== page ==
Wednesday, June 20, 2007

GeekOut Overdrive II

Regular visitors to our blog may recall about a month ago I wrote about a chess game that appeared in an episode of Blake's 7. Subsequently I managed to track down a video clip on YouTube so you can watch it for yourself.

The beginning of the programme sees Avon and Vila deciding not to teleport down to Freedom City with Blake and the others. They claim to be playing chess but since they’re seen studying the rather unlikely position at the head of this post, what they’re actually up to is anybody’s guess.

Later on, the pair decided to pop down after all with a plan to bankrupt the casino by cheating at Roulette then get back to the Liberator before anybody notices they’re missing. Sadly the plan goes awry and Vila gets drunk and is conned into taking on chess playing genius The Klute. If he wins or draws he doubles their winnings. If he loses, though, he gets fried.

Now The Klute may look like a reject munchkin from a Bollywood remake of The Wizard of Oz but he really is a bit tasty at the chess board. There is some good news for Vila however. He has Orac, the universe’s most powerful, and indeed supercilious, computer whispering moves in his ear.

Reconstructing the game was more straightforward than Klute – Frels.

The game ends in perpetual check…

It’s easy to see that to get from here…

… to here

... White must have played a double bishop sacrifice. I guessed something like,

12. … b6, 13. Rf1 Bb7, 14. f4 Rac8, 15. Bd3 Nd5, 16. Bxh7+ Kxh7, 17. Qh5+ Kg8, 18. Bxg7 Kxg7, 19. Qg5+

Incidentally this is a drawing device I happen to know about because I once used it in a similar position during an off-hand game against Justin – the only time I’ve ever played him and not lost.

So if the end is clear, how does the game arrive at the position in the second game? Initially I’d thought the opening must have been a French Defence with 3. … dxe4 but then I realised if that was the case then White’s Knight would have been on f3 and not c3. Next I considered the possibility of a Centre-Counter and although I came up with a sequence of moves that arrives at the correct position in the right number of moves,

1. e4 d5, 2. exd5 Qxd5, 3. Nc3 Qa5, 4. d4 Nf6, 5. Nf3 e6, 6. Bc4 Be7, 7. Qe2 0-0, 8. Be3 c5, 9. 0-0-0 cxd4, 10. Bxd4 Nc6, 11. Ne5 Nxe5, 12. Bxe5

it didn’t really make sense. Amongst other things, surely at move 11 The Klute would have preferred to play Knight takes Bishop on d4 rather than exchange Knights on e5.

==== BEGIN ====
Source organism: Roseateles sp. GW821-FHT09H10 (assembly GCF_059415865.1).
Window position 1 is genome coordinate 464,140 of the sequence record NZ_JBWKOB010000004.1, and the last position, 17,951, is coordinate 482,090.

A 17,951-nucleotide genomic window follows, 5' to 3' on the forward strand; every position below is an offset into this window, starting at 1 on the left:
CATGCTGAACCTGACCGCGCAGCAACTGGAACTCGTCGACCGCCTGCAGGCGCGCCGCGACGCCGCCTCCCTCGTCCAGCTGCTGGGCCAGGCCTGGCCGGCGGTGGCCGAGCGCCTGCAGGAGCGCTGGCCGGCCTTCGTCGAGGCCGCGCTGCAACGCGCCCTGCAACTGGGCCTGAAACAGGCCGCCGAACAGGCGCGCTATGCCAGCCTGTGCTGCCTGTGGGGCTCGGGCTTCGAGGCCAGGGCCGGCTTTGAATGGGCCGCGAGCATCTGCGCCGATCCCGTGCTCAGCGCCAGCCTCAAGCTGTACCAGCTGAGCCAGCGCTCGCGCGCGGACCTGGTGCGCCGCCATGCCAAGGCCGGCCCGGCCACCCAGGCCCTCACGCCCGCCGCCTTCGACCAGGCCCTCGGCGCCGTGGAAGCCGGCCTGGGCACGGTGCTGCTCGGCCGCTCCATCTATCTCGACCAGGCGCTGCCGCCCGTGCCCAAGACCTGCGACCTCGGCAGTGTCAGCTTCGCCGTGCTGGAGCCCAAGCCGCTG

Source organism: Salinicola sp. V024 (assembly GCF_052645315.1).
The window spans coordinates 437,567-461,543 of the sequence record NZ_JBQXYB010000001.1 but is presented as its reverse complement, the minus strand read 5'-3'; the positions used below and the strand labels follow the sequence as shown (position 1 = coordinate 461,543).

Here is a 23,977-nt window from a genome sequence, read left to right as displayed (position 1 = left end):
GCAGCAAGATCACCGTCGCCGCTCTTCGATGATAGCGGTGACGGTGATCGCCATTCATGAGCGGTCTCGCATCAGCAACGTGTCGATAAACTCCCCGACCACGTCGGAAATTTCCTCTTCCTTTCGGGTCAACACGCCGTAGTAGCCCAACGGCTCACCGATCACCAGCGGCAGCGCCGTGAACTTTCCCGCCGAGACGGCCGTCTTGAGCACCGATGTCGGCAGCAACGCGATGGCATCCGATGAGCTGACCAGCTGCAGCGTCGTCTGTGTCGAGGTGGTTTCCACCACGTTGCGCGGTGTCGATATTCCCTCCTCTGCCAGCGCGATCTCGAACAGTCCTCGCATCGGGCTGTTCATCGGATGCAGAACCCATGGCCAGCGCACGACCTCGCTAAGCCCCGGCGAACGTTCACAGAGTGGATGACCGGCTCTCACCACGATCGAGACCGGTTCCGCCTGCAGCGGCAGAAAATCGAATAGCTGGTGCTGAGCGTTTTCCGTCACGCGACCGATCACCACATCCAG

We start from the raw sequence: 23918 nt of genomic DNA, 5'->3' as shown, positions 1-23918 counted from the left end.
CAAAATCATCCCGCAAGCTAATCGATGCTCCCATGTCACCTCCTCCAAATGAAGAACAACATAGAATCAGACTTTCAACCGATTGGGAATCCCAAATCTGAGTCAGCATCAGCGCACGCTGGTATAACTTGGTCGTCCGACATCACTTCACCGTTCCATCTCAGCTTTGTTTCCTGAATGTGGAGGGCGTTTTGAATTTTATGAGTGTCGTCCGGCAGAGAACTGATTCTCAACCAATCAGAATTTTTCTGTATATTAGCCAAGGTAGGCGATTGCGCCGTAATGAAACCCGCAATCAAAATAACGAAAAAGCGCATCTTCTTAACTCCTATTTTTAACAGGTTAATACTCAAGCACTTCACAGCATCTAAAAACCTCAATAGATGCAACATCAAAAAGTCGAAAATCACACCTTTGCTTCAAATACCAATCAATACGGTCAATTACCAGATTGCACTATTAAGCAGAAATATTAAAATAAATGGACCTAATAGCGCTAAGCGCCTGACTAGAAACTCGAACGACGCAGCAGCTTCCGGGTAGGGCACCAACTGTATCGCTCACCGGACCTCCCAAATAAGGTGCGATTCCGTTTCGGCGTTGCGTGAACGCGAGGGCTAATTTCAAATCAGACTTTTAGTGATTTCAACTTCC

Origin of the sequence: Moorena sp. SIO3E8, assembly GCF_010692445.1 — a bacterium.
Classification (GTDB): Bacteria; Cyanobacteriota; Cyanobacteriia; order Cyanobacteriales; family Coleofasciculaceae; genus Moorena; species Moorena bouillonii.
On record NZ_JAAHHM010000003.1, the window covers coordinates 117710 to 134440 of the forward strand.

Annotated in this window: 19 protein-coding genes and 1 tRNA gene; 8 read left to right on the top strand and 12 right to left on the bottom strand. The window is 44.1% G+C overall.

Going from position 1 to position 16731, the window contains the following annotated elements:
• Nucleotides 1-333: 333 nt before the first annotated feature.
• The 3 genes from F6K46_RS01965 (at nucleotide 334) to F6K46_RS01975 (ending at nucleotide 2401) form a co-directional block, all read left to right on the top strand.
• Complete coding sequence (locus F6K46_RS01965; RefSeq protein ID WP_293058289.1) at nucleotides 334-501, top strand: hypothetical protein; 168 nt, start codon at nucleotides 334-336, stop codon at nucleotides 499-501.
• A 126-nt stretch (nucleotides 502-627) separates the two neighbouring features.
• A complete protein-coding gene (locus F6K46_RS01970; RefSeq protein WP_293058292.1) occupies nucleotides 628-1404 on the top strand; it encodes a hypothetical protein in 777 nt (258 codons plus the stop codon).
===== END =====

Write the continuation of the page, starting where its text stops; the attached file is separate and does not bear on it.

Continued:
So I gave up and just punched the position into ChessBase. To my surprise it spat out Nunn-Soos from 1979 which went as follows…

[bug in the system. The result of Nunn-Soos should be 1/2-1/2 not 1-0]

… and the case, as Inspector Clouseau likes to say, is solv-ed.


Anonymous said...

Wow. Such a long post yet no comments. Afraid I don't have anything useful to say on this one (or any others- Antony, Tom and a thousand others). Still at least I have set the ball rolling. Any useful comments on this anyone?

Tom Chivers said...

It's all... a little bit before my time! I liked the Nunn-Soos game though.

Anonymous said...

Could it be that the cross fertilisation of Blake's 7 and Chess is just too much of a speciality interest???

Tom Chivers said...

Is there a wikipedia page about it, I wonder...

Anonymous said...

I remember this Blake's 7 episode and throughly enjoyed your blog entry on it. I didn't bother analysing it at the time, but this is the sort of thing that is great for trivia quizzes. You know, like "what's the game in James Bond movie?"

Slightly more difficult however, is "What's the game in that Columbo episode?". It's hard, because you never get to see the whole of the board. Now there's a challenge for you!

Tom Chivers said...

Doesn't Columbo mate the World Champion at the end of it with 1.f3 e5 2.g4 Qh4#?

Anonymous said...

There was a scene where the world champion loses a game in a simul, to something rather trivial (being distracted by Columbo).

I'm talking about the pre-world title match between the challenger and the defending champion, which the challenger wins and drives the world champion crazy, causing the champion to kill the challenger in the garbage masher. Don't do this at home kids :-)

I don't actually have a video of the episode, but they show a part of the game, where there is an exchange in the centre exposing a diagonal followed by a flank exchange resulting in mate within a few moves. It's probably take from a real match now in chessbase.

Anonymous said...

Found it on YouTube:

1B1n1PBP/R5K1 w KQkq - 0 1

The challenger claims mate in 4, but there is a way out of it. It's lost for black in any case.

Perhaps someone can run it through chessbase.

Tom Chivers said...

Well well well...

[Event "Maastricht"]
[Site "Maastricht"]
[Date "1946.??.??"]
[Round "6"]
[White "Wolthuis, Wim"]
[Black "Alexander, Conel Hughes"]
[Result "1-0"]
[ECO "E33"]
[PlyCount "49"]
[EventDate "1946.??.??"]
[EventType "tourn"]
[EventRounds "9"]
[EventCountry "NED"]
[Source "ChessBase"]
[SourceDate "1999.07.01"]

1. d4 Nf6 2. c4 e6 3. Nc3 Bb4 4. Qc2 Nc6 5. Nf3 d6 6. a3 Bxc3+ 7. Qxc3 O-O 8.
g3 Ne4 9. Qc2 f5 10. Bg2 Qf6 11. e3 Bd7 12. b4 a5 13. b5 Ne7 14. Bb2 c6 15. a4
Rfc8 16. bxc6 Nxc6 17. O-O Nb4 18. Qb3 d5 19. cxd5 exd5 20. Rfc1 Rxc1+ 21. Rxc1
b5 22. axb5 Bxb5 23. Ne5 Qe6 24. Ra1 Nd2 25. Qxb4 1-0

Thanks for the prompt!

Kerr Avon said...

Deep Roy (the Klute) wasn't a munchkin but, amongst many other performances, played all of the oompah-loompahs in the Charlie and the Chocolate Factory remake starring Johnny Depp.